The Lewisburg man who might get a new trial because of conflicting DNA evidence in his case made a brief appearance in Circuit Court Wednesday.
Randall Ray Mills, 55, is due back in court on March 9 for a bond hearing. His defense attorneys, Hershell Koger of Pulaski and Craig Cooley from the Innocence Project's new York office, are reported to be in negotiations with the District Attorney's office on how to proceed in the matter of Mills' bond and future trial.
Circuit Court Judge Robert Crigler has already ruled that Mills should have a new trial on the rape charge for which a jury returned a guilty verdict in 2000.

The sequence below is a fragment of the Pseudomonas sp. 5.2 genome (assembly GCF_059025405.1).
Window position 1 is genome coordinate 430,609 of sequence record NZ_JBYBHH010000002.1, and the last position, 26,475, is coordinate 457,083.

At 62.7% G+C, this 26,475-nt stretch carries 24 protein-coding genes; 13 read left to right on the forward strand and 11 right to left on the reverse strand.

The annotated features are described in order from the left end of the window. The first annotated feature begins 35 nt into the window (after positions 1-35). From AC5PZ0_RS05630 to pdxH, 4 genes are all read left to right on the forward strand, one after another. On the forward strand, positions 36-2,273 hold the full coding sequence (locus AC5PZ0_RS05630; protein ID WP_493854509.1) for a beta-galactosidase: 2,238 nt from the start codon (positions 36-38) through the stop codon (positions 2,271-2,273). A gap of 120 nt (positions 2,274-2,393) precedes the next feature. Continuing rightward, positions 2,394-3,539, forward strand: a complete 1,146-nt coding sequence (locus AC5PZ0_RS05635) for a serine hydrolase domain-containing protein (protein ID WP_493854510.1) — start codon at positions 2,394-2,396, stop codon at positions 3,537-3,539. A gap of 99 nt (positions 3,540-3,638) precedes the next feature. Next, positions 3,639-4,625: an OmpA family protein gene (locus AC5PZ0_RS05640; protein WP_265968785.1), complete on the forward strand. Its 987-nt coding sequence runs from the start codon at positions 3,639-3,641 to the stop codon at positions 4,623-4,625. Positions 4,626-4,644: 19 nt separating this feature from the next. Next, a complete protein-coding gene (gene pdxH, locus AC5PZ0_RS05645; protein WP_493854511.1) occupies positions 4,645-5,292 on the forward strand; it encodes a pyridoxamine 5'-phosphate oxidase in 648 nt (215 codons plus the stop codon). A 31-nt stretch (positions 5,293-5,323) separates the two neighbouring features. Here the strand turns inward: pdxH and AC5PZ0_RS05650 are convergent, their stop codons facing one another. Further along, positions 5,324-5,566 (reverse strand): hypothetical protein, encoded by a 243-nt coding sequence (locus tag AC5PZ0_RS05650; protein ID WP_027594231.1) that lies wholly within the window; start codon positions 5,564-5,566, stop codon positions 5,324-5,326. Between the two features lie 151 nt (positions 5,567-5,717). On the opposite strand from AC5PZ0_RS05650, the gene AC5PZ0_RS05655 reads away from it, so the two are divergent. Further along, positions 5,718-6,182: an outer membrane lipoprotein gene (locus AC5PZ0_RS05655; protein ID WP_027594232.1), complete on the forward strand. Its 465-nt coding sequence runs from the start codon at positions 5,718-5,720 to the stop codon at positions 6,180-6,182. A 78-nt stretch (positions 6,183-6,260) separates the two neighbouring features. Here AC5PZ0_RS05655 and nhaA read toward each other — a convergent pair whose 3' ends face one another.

This week, Mills' attorneys advised the court they would file an appeal for a new trial on the other charges for which he was convicted: three counts of aggravated sexual battery.
Mills has already served all the time on his sentence for the sexual battery charges.
The appeal has to be filed within a certain time period to preserve the defendant's right to appeal but, for procedural and other reasons, appeals can be withdrawn.
It appears that Mills is seeking complete exoneration for the assault he is alleged to have committed in 1999, and for which he has served more than 10 years in prison. A new trial on the rape conviction may result in a not-guilty verdict, depending on how a jury evaluates the conflicting testimony on DNA evidence. In a new trial on the sexual battery charges, however, a jury would have to hear testimony from the victim.